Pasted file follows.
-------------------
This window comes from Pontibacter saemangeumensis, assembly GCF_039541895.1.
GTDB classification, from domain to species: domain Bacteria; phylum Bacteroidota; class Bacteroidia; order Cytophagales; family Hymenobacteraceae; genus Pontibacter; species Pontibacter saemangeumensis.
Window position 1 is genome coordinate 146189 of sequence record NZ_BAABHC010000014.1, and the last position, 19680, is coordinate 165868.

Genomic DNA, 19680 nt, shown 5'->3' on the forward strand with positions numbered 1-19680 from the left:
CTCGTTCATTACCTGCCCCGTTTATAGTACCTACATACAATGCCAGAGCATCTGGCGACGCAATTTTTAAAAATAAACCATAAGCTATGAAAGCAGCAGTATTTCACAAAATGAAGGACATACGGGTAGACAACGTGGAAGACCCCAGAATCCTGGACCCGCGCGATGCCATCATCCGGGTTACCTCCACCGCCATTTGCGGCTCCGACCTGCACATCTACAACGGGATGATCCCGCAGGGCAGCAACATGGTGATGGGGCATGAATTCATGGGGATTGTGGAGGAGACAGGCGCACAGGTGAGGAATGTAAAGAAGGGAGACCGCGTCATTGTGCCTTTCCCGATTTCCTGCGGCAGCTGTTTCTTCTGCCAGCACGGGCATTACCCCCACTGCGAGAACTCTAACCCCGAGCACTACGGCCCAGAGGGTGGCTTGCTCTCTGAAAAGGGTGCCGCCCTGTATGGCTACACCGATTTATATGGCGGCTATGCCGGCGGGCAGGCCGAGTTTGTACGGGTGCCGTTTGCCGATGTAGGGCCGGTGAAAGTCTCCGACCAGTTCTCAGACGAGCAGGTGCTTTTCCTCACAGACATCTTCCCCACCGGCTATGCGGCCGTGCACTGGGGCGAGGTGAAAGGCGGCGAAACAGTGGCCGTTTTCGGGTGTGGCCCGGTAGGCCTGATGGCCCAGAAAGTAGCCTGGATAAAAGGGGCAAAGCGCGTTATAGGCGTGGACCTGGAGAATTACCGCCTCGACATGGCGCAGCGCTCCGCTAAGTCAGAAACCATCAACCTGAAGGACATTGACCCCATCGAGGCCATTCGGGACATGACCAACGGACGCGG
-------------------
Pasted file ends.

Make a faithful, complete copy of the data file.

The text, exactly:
This window comes from Pontibacter saemangeumensis, assembly GCF_039541895.1.
GTDB classification, from domain to species: domain Bacteria; phylum Bacteroidota; class Bacteroidia; order Cytophagales; family Hymenobacteraceae; genus Pontibacter; species Pontibacter saemangeumensis.
Window position 1 is genome coordinate 146189 of sequence record NZ_BAABHC010000014.1, and the last position, 19680, is coordinate 165868.

Genomic DNA, 19680 nt, shown 5'->3' on the forward strand with positions numbered 1-19680 from the left:
CTCGTTCATTACCTGCCCCGTTTATAGTACCTACATACAATGCCAGAGCATCTGGCGACGCAATTTTTAAAAATAAACCATAAGCTATGAAAGCAGCAGTATTTCACAAAATGAAGGACATACGGGTAGACAACGTGGAAGACCCCAGAATCCTGGACCCGCGCGATGCCATCATCCGGGTTACCTCCACCGCCATTTGCGGCTCCGACCTGCACATCTACAACGGGATGATCCCGCAGGGCAGCAACATGGTGATGGGGCATGAATTCATGGGGATTGTGGAGGAGACAGGCGCACAGGTGAGGAATGTAAAGAAGGGAGACCGCGTCATTGTGCCTTTCCCGATTTCCTGCGGCAGCTGTTTCTTCTGCCAGCACGGGCATTACCCCCACTGCGAGAACTCTAACCCCGAGCACTACGGCCCAGAGGGTGGCTTGCTCTCTGAAAAGGGTGCCGCCCTGTATGGCTACACCGATTTATATGGCGGCTATGCCGGCGGGCAGGCCGAGTTTGTACGGGTGCCGTTTGCCGATGTAGGGCCGGTGAAAGTCTCCGACCAGTTCTCAGACGAGCAGGTGCTTTTCCTCACAGACATCTTCCCCACCGGCTATGCGGCCGTGCACTGGGGCGAGGTGAAAGGCGGCGAAACAGTGGCCGTTTTCGGGTGTGGCCCGGTAGGCCTGATGGCCCAGAAAGTAGCCTGGATAAAAGGGGCAAAGCGCGTTATAGGCGTGGACCTGGAGAATTACCGCCTCGACATGGCGCAGCGCTCCGCTAAGTCAGAAACCATCAACCTGAAGGACATTGACCCCATCGAGGCCATTCGGGACATGACCAACGGACGCGG